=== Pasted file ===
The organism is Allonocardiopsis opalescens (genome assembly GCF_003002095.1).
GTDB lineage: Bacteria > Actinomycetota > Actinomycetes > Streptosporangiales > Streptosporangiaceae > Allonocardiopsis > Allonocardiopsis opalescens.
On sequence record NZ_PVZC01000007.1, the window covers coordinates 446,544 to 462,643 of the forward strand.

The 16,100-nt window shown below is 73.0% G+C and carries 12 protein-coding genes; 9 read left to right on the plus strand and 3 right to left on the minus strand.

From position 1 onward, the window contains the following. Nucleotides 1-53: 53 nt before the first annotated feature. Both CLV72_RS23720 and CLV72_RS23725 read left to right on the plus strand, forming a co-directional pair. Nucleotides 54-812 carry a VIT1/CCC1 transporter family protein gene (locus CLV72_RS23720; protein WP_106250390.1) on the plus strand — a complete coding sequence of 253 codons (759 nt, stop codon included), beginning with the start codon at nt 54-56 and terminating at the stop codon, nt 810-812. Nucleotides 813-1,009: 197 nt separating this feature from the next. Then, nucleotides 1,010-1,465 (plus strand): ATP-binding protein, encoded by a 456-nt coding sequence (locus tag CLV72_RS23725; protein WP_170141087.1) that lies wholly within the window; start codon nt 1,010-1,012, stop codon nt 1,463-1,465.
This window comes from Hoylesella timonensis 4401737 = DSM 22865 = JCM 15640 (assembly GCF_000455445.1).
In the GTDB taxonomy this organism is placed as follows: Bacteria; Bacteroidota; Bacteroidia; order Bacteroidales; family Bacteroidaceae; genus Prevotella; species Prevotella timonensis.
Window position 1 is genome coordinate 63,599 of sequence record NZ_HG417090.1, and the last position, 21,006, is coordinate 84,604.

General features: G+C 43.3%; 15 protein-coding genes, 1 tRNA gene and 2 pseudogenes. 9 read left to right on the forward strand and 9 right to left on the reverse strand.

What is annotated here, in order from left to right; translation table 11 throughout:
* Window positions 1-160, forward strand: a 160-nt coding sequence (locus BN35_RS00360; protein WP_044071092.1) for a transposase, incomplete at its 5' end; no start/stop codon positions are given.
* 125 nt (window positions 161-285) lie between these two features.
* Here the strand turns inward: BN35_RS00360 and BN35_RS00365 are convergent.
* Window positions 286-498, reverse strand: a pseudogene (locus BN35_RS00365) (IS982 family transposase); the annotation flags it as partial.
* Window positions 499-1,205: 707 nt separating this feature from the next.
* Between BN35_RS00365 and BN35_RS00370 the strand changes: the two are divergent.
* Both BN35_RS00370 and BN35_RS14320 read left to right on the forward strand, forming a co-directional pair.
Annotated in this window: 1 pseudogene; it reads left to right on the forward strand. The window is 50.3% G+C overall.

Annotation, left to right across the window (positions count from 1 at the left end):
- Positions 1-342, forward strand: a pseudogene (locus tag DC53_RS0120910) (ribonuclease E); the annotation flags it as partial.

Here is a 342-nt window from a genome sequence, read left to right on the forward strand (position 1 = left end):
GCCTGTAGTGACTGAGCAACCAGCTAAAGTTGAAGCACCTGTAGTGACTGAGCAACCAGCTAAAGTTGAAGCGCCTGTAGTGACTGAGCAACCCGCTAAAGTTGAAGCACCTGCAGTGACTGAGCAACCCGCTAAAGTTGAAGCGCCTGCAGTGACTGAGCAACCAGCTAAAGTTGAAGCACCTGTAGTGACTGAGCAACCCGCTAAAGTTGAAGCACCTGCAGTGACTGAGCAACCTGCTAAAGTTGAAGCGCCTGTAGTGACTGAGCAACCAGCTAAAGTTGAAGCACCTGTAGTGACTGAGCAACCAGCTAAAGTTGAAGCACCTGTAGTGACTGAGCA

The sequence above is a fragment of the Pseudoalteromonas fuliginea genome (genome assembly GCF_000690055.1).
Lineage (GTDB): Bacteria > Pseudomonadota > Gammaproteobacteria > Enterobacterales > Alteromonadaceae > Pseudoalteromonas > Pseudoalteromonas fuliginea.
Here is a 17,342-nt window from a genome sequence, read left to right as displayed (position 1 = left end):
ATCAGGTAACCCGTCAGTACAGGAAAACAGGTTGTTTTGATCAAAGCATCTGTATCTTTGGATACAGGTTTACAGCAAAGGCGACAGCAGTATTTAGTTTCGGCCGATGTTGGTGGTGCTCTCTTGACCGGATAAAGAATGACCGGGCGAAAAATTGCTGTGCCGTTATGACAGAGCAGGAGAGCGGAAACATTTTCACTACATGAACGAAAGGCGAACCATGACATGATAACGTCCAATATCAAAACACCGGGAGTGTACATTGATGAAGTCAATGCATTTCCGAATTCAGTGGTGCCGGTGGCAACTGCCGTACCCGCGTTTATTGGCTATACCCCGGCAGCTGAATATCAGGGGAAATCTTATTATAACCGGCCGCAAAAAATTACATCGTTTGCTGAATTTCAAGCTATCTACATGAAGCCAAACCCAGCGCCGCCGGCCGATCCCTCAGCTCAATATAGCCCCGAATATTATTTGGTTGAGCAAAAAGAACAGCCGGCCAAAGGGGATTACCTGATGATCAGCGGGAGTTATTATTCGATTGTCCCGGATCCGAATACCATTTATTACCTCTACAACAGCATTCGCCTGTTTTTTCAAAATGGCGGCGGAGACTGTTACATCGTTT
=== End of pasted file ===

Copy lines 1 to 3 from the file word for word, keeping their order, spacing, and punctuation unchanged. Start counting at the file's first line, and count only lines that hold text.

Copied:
The organism is Allonocardiopsis opalescens (genome assembly GCF_003002095.1).
GTDB lineage: Bacteria > Actinomycetota > Actinomycetes > Streptosporangiales > Streptosporangiaceae > Allonocardiopsis > Allonocardiopsis opalescens.
On sequence record NZ_PVZC01000007.1, the window covers coordinates 446,544 to 462,643 of the forward strand.